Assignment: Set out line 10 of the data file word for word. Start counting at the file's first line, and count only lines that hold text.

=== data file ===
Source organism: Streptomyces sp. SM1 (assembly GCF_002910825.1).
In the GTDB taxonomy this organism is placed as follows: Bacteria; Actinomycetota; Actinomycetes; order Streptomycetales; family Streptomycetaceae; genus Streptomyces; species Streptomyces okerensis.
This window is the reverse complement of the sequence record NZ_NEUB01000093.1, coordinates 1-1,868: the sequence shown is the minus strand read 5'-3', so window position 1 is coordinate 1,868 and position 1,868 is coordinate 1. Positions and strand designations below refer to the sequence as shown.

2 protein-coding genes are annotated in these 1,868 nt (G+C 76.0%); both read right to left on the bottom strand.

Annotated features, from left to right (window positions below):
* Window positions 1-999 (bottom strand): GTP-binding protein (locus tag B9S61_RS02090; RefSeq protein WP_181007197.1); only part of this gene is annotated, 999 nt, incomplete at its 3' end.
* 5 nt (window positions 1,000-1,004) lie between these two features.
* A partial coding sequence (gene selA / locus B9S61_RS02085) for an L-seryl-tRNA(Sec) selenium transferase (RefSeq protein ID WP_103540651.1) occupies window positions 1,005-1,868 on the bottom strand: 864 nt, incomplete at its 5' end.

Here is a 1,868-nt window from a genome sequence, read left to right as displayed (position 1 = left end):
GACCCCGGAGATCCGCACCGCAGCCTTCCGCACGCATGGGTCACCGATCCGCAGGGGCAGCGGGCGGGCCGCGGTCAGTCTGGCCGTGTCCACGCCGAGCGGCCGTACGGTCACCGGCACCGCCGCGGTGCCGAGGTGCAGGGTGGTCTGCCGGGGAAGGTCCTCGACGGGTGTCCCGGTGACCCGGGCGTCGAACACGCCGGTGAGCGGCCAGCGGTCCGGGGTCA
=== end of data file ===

GACCCCGGAGATCCGCACCGCAGCCTTCCGCACGCATGGGTCACCGATCCGCAGGGGCAGCGGGCGGGCCGCGGTCAGTCTGGCCGTGTCCACGCCGAGCGGCCGTACGGTCACCGGCACCGCCGCGGTGCCGAGGTGCAGGGTGGTCTGCCGGGGAAGGTCCTCGACGGGTGTCCCGGTGACCCGGGCGTCGAACACGCCGGTGAGCGGCCAGCGGTCCGGGGTCA